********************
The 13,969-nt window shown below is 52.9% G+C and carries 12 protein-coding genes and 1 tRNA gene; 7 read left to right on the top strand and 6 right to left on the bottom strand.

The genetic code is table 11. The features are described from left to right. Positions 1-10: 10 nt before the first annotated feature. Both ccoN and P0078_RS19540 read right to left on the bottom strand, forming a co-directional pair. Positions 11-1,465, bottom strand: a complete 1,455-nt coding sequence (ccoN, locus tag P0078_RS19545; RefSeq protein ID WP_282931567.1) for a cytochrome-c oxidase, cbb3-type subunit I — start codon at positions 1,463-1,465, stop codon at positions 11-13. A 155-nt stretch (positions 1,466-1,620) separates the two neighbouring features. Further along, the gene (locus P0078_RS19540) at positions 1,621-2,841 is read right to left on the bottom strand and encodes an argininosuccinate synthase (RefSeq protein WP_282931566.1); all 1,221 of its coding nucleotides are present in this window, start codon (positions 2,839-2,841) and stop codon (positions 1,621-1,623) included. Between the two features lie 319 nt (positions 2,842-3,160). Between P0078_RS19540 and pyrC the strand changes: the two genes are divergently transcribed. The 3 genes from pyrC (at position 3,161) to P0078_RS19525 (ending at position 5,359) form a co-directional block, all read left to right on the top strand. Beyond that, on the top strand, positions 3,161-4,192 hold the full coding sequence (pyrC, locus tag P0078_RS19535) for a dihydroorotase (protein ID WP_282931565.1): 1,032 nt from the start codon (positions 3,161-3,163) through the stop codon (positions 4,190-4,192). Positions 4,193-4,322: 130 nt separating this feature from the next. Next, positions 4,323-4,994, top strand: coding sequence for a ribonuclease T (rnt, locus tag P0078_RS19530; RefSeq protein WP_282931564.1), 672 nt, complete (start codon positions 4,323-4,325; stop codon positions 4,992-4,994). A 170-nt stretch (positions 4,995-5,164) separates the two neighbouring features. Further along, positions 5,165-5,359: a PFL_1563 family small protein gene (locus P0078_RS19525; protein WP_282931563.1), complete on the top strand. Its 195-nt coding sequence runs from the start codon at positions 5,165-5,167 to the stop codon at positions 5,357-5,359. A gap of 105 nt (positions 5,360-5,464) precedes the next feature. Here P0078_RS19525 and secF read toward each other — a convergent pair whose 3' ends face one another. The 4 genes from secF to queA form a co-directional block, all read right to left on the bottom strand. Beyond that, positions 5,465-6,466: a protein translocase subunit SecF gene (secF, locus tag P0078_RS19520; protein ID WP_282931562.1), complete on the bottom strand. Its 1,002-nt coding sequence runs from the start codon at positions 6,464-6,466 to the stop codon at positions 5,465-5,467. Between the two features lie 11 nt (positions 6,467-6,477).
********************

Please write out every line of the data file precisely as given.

The 13,969-nt window shown below is 52.9% G+C and carries 12 protein-coding genes and 1 tRNA gene; 7 read left to right on the top strand and 6 right to left on the bottom strand.

The genetic code is table 11. The features are described from left to right. Positions 1-10: 10 nt before the first annotated feature. Both ccoN and P0078_RS19540 read right to left on the bottom strand, forming a co-directional pair. Positions 11-1,465, bottom strand: a complete 1,455-nt coding sequence (ccoN, locus tag P0078_RS19545; RefSeq protein ID WP_282931567.1) for a cytochrome-c oxidase, cbb3-type subunit I — start codon at positions 1,463-1,465, stop codon at positions 11-13. A 155-nt stretch (positions 1,466-1,620) separates the two neighbouring features. Further along, the gene (locus P0078_RS19540) at positions 1,621-2,841 is read right to left on the bottom strand and encodes an argininosuccinate synthase (RefSeq protein WP_282931566.1); all 1,221 of its coding nucleotides are present in this window, start codon (positions 2,839-2,841) and stop codon (positions 1,621-1,623) included. Between the two features lie 319 nt (positions 2,842-3,160). Between P0078_RS19540 and pyrC the strand changes: the two genes are divergently transcribed. The 3 genes from pyrC (at position 3,161) to P0078_RS19525 (ending at position 5,359) form a co-directional block, all read left to right on the top strand. Beyond that, on the top strand, positions 3,161-4,192 hold the full coding sequence (pyrC, locus tag P0078_RS19535) for a dihydroorotase (protein ID WP_282931565.1): 1,032 nt from the start codon (positions 3,161-3,163) through the stop codon (positions 4,190-4,192). Positions 4,193-4,322: 130 nt separating this feature from the next. Next, positions 4,323-4,994, top strand: coding sequence for a ribonuclease T (rnt, locus tag P0078_RS19530; RefSeq protein WP_282931564.1), 672 nt, complete (start codon positions 4,323-4,325; stop codon positions 4,992-4,994). A 170-nt stretch (positions 4,995-5,164) separates the two neighbouring features. Further along, positions 5,165-5,359: a PFL_1563 family small protein gene (locus P0078_RS19525; protein WP_282931563.1), complete on the top strand. Its 195-nt coding sequence runs from the start codon at positions 5,165-5,167 to the stop codon at positions 5,357-5,359. A gap of 105 nt (positions 5,360-5,464) precedes the next feature. Here P0078_RS19525 and secF read toward each other — a convergent pair whose 3' ends face one another. The 4 genes from secF to queA form a co-directional block, all read right to left on the bottom strand. Beyond that, positions 5,465-6,466: a protein translocase subunit SecF gene (secF, locus tag P0078_RS19520; protein ID WP_282931562.1), complete on the bottom strand. Its 1,002-nt coding sequence runs from the start codon at positions 6,464-6,466 to the stop codon at positions 5,465-5,467. Between the two features lie 11 nt (positions 6,467-6,477).